Reviewed: 2012-12-30 - (Review Updated: 2013-01-01)
Not normally my genre, but I gave this a go out of curiosity to see how one gets scores of 7s, 8s and above on here. I tried to be reasonable, without showing sour grapes about this (under a different pen name to this I'm always getting sub-6s), but for the life of me I don't understand why this universe merits such high scores.
First, I have to get past the language difficulty - being a Brit - which funnily enough I don't have problems with in such great screenplays as 'Unforgiven', or the remake of 'True Grit'. Here, though, I find it awkward.
Technical quality 6: author intrusion is rife. I guess this is the 'homely style' that one reviewer refers to, but for me it's a device that went out with Jane Austen. I want to be 'in' the world of the novel, not being spoken to by the author in almost fairy tale fashion, unless of course the author is a protagonist (as in first person stories). Also, it's extremely dialogue-dependent with very little visual or other sensory description, but there's an obvious competent level of literacy, hence a 6.
Story plot: okay, this is its strength, and why I guess the series appears to be so popular. There's a story happening right from the off. We're going somewhere (literally), and there is pace. In which case, why do we need the author to tell us "something exciting is going to happen"? Just let the actual narrative do the talking please.
Appeal to reviewer 7: it wouldn't be fair to vote down on the basis of setting or subject-matter, since this is subjective (although it seems like most readers just that). However, one reason it lacks appeal for me is the constant sense of 'sketchiness', ie not a great deal of convincing psychological depth.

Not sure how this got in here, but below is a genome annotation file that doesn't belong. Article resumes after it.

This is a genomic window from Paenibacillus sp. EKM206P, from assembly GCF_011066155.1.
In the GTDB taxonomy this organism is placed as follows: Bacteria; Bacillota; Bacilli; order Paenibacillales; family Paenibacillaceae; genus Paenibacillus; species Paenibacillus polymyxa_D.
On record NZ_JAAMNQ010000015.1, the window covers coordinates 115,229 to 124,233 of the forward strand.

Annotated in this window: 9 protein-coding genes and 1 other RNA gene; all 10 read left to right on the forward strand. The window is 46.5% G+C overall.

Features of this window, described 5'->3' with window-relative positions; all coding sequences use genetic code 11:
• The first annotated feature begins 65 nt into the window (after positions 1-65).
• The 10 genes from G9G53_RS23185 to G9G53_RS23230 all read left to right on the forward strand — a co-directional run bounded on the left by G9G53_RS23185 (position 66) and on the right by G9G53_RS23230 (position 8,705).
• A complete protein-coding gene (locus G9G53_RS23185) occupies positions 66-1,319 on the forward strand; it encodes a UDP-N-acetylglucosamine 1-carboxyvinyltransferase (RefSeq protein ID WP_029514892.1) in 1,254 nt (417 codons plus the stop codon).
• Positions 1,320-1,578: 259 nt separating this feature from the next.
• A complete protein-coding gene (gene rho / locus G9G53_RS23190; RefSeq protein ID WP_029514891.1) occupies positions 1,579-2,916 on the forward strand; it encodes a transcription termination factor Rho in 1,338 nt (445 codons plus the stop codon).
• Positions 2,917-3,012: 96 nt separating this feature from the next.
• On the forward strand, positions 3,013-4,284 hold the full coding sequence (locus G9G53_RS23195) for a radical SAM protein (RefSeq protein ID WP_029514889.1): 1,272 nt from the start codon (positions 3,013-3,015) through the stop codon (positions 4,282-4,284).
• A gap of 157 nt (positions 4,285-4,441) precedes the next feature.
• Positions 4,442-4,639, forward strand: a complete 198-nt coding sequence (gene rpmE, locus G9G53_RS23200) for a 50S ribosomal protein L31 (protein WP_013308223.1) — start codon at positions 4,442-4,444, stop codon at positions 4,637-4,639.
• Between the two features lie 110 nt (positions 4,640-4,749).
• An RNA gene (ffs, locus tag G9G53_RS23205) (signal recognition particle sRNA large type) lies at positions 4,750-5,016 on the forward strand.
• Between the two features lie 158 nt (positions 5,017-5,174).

I suppose the lesson I can learn from all this is that 'plot' is everything - well, almost everything - and a literary level of writing not important at all. I think I knew that already, though, with such things as the 'Shades' trilogy and its multitude of spin-offs topping the best-sellers list.
Reviewed: 2012-12-27 - (Review Updated: 2013-06-23)
This is an updated review, about 6 months into the story.
I was going to review Cindy, Christina, & Nikki individually, but decided I would be saying basically the same thing for each review. So I am reviewing Community instead.
If you haven't read the 3 stories mentioned, please do so, as they provide the back stories to this series.
This is the story of 4 young, smart (possibly genius level) girls, Cindy, Tina, Nikki, & Susan and their husbands as they gain college educations and build their engineering business in the south central US. Expect a lot of loving conversation, getting together with family and friends and maybe a bit of drama.
Oyster50's home-style writing has had the previous series at the top of the lists for the last year or so. I am expecting the same for this series.
Sex will be present, but not a main part of the story. What sex there is will always be very loving.
We have now found out that Cindy and Tina are even smarter than they thought (they will finish 4 years of courses in less than 2), and Nikki and Susan won't be far behind. Terri, Alan's daughter is turning to be another prodigy, and Susan, now that she and Jason are married, is a bit naughty. The engineering business is gaining strength and the girls may be part of it sooner than we thought.
I will probably update this review every 5-6 months as the story progresses. The ratings may be updated also.